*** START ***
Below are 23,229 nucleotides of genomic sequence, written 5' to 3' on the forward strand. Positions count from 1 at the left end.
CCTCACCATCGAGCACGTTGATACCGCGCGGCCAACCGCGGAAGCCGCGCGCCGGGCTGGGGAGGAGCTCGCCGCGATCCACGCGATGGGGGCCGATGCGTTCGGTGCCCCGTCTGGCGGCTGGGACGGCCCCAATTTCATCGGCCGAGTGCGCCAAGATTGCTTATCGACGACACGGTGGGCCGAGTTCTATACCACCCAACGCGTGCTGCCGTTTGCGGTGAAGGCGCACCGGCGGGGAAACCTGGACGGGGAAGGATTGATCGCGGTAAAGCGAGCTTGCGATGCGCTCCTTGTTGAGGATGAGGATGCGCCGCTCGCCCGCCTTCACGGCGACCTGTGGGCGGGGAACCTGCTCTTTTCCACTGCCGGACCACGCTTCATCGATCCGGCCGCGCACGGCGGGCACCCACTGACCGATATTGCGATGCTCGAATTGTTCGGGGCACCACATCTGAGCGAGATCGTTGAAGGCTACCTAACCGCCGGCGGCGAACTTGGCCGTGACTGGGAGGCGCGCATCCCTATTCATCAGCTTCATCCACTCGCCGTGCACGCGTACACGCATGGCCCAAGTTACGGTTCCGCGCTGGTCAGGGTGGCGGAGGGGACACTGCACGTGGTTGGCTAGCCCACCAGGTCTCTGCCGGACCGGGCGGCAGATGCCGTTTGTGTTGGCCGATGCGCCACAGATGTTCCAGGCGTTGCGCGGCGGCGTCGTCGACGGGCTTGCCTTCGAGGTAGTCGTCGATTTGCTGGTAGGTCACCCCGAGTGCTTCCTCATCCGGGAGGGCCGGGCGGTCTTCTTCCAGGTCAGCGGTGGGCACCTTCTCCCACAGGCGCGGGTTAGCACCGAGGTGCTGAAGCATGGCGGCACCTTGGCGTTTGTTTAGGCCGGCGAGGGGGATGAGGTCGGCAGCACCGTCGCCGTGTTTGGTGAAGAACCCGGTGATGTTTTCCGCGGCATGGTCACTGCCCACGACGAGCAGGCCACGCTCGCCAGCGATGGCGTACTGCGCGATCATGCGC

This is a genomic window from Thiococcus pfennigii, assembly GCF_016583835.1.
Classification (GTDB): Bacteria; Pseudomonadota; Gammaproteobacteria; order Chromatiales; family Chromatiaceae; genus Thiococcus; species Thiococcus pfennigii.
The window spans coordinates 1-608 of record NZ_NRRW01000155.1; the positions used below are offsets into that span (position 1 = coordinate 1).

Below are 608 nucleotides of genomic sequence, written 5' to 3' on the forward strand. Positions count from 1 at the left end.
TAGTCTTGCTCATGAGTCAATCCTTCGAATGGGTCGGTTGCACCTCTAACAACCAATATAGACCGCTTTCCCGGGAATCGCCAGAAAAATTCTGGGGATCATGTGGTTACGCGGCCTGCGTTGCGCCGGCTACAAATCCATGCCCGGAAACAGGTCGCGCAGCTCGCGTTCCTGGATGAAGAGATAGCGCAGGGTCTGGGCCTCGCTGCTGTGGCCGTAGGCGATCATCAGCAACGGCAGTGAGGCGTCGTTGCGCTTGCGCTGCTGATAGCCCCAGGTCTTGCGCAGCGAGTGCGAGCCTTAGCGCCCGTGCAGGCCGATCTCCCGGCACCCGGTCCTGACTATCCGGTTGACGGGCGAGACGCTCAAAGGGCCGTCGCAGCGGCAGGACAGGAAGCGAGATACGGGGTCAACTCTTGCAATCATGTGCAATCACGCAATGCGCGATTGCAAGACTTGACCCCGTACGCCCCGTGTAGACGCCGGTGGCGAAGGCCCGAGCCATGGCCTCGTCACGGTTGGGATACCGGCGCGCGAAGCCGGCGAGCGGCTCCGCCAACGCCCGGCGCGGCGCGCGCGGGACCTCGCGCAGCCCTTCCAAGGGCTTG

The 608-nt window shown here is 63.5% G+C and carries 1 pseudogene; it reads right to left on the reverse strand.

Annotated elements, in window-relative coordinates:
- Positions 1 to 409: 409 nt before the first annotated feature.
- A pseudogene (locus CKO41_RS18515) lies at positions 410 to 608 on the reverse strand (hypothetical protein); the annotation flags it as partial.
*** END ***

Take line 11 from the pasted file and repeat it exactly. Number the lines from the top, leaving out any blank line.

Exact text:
- A pseudogene (locus CKO41_RS18515) lies at positions 410 to 608 on the reverse strand (hypothetical protein); the annotation flags it as partial.